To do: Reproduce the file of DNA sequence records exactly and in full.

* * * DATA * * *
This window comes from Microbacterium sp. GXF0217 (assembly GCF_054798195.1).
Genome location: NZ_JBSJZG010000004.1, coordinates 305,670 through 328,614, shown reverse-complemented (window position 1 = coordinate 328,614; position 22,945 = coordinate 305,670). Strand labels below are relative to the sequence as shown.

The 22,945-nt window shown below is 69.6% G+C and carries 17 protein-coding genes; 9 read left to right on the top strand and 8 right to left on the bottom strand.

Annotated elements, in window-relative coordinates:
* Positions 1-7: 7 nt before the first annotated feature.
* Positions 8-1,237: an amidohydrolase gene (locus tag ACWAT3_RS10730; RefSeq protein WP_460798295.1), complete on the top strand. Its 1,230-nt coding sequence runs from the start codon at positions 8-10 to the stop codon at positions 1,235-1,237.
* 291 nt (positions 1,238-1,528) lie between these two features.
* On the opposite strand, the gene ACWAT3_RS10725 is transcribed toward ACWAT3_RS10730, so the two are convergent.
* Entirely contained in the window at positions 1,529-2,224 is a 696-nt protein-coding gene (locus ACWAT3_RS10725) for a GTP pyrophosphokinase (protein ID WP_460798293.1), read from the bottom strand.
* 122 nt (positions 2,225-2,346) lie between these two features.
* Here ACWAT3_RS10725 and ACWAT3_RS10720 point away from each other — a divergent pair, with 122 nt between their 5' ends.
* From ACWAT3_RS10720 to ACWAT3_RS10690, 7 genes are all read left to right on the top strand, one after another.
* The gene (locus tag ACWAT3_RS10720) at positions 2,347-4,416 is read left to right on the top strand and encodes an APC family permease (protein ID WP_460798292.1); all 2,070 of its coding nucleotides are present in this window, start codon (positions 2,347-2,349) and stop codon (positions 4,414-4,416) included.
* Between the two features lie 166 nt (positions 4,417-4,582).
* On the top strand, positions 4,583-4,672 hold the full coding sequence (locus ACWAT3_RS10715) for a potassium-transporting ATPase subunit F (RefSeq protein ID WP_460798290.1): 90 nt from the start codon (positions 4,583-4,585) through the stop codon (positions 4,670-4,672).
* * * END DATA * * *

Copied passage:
This window comes from Microbacterium sp. GXF0217 (assembly GCF_054798195.1).
Genome location: NZ_JBSJZG010000004.1, coordinates 305,670 through 328,614, shown reverse-complemented (window position 1 = coordinate 328,614; position 22,945 = coordinate 305,670). Strand labels below are relative to the sequence as shown.

The 22,945-nt window shown below is 69.6% G+C and carries 17 protein-coding genes; 9 read left to right on the top strand and 8 right to left on the bottom strand.

Annotated elements, in window-relative coordinates:
* Positions 1-7: 7 nt before the first annotated feature.
* Positions 8-1,237: an amidohydrolase gene (locus tag ACWAT3_RS10730; RefSeq protein WP_460798295.1), complete on the top strand. Its 1,230-nt coding sequence runs from the start codon at positions 8-10 to the stop codon at positions 1,235-1,237.
* 291 nt (positions 1,238-1,528) lie between these two features.
* On the opposite strand, the gene ACWAT3_RS10725 is transcribed toward ACWAT3_RS10730, so the two are convergent.
* Entirely contained in the window at positions 1,529-2,224 is a 696-nt protein-coding gene (locus ACWAT3_RS10725) for a GTP pyrophosphokinase (protein ID WP_460798293.1), read from the bottom strand.
* 122 nt (positions 2,225-2,346) lie between these two features.
* Here ACWAT3_RS10725 and ACWAT3_RS10720 point away from each other — a divergent pair, with 122 nt between their 5' ends.
* From ACWAT3_RS10720 to ACWAT3_RS10690, 7 genes are all read left to right on the top strand, one after another.
* The gene (locus tag ACWAT3_RS10720) at positions 2,347-4,416 is read left to right on the top strand and encodes an APC family permease (protein ID WP_460798292.1); all 2,070 of its coding nucleotides are present in this window, start codon (positions 2,347-2,349) and stop codon (positions 4,414-4,416) included.
* Between the two features lie 166 nt (positions 4,417-4,582).
* On the top strand, positions 4,583-4,672 hold the full coding sequence (locus ACWAT3_RS10715) for a potassium-transporting ATPase subunit F (RefSeq protein ID WP_460798290.1): 90 nt from the start codon (positions 4,583-4,585) through the stop codon (positions 4,670-4,672).